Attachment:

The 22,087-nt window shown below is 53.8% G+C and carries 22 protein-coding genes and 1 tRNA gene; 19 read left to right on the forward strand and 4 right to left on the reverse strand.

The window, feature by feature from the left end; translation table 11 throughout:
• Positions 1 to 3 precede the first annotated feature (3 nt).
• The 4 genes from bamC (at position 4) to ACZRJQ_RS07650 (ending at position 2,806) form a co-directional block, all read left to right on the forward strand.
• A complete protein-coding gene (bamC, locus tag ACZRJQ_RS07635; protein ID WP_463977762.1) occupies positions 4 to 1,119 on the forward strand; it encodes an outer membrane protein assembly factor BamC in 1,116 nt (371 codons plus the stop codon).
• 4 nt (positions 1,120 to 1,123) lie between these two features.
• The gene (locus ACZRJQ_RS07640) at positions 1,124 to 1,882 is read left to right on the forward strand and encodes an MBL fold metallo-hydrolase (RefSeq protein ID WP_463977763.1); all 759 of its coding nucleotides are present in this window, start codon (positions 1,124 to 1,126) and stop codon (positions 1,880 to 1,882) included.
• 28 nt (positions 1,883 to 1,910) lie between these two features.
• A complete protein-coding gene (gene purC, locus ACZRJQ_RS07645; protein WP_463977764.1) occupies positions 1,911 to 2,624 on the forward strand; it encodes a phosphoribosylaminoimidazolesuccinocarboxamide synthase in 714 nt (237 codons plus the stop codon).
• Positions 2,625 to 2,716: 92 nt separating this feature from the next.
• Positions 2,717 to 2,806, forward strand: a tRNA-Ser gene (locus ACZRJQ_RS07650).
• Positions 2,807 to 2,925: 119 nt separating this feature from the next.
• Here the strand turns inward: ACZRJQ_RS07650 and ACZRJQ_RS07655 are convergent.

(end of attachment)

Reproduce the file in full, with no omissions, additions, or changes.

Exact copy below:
The 22,087-nt window shown below is 53.8% G+C and carries 22 protein-coding genes and 1 tRNA gene; 19 read left to right on the forward strand and 4 right to left on the reverse strand.

The window, feature by feature from the left end; translation table 11 throughout:
• Positions 1 to 3 precede the first annotated feature (3 nt).
• The 4 genes from bamC (at position 4) to ACZRJQ_RS07650 (ending at position 2,806) form a co-directional block, all read left to right on the forward strand.
• A complete protein-coding gene (bamC, locus tag ACZRJQ_RS07635; protein ID WP_463977762.1) occupies positions 4 to 1,119 on the forward strand; it encodes an outer membrane protein assembly factor BamC in 1,116 nt (371 codons plus the stop codon).
• 4 nt (positions 1,120 to 1,123) lie between these two features.
• The gene (locus ACZRJQ_RS07640) at positions 1,124 to 1,882 is read left to right on the forward strand and encodes an MBL fold metallo-hydrolase (RefSeq protein ID WP_463977763.1); all 759 of its coding nucleotides are present in this window, start codon (positions 1,124 to 1,126) and stop codon (positions 1,880 to 1,882) included.
• 28 nt (positions 1,883 to 1,910) lie between these two features.
• A complete protein-coding gene (gene purC, locus ACZRJQ_RS07645; protein WP_463977764.1) occupies positions 1,911 to 2,624 on the forward strand; it encodes a phosphoribosylaminoimidazolesuccinocarboxamide synthase in 714 nt (237 codons plus the stop codon).
• Positions 2,625 to 2,716: 92 nt separating this feature from the next.
• Positions 2,717 to 2,806, forward strand: a tRNA-Ser gene (locus ACZRJQ_RS07650).
• Positions 2,807 to 2,925: 119 nt separating this feature from the next.
• Here the strand turns inward: ACZRJQ_RS07650 and ACZRJQ_RS07655 are convergent.